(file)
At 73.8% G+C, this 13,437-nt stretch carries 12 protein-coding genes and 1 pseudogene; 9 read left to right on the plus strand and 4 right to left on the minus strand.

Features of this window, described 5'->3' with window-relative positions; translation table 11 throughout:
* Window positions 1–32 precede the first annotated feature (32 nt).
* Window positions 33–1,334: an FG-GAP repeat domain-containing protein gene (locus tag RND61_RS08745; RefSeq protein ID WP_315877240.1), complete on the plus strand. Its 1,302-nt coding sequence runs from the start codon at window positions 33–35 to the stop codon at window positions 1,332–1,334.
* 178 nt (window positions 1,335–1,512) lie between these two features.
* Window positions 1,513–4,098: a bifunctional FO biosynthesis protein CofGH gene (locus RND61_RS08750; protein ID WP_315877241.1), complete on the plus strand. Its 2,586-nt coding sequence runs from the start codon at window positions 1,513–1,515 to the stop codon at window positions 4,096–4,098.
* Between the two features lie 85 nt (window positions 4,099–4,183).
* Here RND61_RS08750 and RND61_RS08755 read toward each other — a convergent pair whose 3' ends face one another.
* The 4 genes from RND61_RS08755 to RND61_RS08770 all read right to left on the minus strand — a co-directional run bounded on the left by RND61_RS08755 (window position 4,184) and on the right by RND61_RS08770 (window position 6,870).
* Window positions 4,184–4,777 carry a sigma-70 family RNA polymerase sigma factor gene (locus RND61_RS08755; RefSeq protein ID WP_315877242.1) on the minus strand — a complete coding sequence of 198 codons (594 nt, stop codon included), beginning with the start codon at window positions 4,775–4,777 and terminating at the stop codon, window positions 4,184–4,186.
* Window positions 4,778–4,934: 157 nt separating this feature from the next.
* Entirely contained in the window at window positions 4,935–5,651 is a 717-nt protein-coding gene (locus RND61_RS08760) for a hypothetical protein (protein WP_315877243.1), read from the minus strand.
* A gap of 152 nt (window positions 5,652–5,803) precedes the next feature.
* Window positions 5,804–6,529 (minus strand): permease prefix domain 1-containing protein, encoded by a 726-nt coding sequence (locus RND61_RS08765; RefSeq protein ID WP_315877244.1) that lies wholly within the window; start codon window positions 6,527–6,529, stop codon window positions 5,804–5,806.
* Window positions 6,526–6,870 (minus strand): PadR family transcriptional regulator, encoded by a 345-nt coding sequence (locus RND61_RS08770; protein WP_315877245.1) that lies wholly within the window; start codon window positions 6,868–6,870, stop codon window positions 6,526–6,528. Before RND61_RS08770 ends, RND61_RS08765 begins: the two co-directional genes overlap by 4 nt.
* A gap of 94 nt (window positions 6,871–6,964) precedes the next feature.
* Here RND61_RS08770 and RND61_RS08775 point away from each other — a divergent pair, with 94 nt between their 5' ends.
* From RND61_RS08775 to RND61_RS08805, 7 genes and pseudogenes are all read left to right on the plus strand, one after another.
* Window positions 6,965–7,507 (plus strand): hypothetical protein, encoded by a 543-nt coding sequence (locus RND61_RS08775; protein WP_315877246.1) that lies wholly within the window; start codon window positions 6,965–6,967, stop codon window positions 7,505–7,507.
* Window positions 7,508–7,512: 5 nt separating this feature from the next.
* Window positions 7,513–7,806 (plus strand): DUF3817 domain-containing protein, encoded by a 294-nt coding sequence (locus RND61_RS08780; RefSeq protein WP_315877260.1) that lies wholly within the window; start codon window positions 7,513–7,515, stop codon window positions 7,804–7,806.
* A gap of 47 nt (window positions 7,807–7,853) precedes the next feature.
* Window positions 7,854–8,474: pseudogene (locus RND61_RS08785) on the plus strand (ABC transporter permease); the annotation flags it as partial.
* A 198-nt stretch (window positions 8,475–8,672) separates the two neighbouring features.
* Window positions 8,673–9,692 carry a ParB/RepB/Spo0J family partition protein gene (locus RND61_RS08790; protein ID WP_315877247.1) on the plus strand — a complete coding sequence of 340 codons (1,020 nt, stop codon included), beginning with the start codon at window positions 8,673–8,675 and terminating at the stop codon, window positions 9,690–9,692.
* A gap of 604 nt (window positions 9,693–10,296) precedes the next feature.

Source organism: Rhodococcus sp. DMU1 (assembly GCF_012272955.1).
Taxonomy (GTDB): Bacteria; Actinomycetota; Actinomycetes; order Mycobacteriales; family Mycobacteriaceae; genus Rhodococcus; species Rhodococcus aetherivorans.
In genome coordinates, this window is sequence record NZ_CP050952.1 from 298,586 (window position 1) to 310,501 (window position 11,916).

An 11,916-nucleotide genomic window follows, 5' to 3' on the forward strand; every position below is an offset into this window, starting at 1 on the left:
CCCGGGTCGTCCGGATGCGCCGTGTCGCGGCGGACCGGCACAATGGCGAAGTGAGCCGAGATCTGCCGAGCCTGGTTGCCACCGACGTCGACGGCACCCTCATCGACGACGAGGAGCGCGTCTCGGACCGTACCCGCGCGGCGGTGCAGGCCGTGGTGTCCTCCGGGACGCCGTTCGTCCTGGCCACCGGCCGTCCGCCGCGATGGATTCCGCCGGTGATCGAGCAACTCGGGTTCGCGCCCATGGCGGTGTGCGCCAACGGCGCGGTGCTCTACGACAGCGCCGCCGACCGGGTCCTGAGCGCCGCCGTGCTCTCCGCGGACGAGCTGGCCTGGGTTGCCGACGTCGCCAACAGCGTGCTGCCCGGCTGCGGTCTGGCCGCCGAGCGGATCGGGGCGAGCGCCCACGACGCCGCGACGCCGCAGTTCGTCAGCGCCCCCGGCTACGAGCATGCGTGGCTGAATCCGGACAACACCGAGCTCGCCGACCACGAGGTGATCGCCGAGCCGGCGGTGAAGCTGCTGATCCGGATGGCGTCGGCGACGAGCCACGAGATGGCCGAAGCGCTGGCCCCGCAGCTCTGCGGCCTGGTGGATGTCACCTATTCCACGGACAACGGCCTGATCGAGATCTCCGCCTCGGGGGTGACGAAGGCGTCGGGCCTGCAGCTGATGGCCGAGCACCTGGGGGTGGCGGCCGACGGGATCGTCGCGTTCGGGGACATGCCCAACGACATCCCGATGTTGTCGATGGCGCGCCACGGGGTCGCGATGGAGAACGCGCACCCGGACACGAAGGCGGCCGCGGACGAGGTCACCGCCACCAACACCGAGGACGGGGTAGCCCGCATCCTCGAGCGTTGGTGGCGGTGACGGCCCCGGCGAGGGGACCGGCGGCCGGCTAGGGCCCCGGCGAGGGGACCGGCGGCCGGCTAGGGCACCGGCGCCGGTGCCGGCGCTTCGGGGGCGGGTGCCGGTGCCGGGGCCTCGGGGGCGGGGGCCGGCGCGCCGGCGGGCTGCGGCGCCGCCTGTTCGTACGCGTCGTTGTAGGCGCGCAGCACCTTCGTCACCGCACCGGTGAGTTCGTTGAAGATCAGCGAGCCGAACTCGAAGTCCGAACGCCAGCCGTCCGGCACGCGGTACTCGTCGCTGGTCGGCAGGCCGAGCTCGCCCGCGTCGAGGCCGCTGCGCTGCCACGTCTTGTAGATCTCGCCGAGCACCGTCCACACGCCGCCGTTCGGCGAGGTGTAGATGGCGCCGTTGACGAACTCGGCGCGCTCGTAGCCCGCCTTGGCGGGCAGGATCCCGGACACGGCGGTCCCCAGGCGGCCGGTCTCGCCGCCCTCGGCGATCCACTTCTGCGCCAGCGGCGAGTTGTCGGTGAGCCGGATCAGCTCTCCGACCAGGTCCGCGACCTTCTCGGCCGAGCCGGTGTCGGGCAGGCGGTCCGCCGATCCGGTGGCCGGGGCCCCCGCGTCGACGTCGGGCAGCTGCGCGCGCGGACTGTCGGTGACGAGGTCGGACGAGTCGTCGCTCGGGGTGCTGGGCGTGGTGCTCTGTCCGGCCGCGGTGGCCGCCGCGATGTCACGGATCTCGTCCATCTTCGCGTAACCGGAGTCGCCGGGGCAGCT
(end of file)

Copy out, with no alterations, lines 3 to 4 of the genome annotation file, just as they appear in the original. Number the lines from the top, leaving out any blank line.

* Window positions 1–32 precede the first annotated feature (32 nt).
* Window positions 33–1,334: an FG-GAP repeat domain-containing protein gene (locus tag RND61_RS08745; RefSeq protein ID WP_315877240.1), complete on the plus strand. Its 1,302-nt coding sequence runs from the start codon at window positions 33–35 to the stop codon at window positions 1,332–1,334.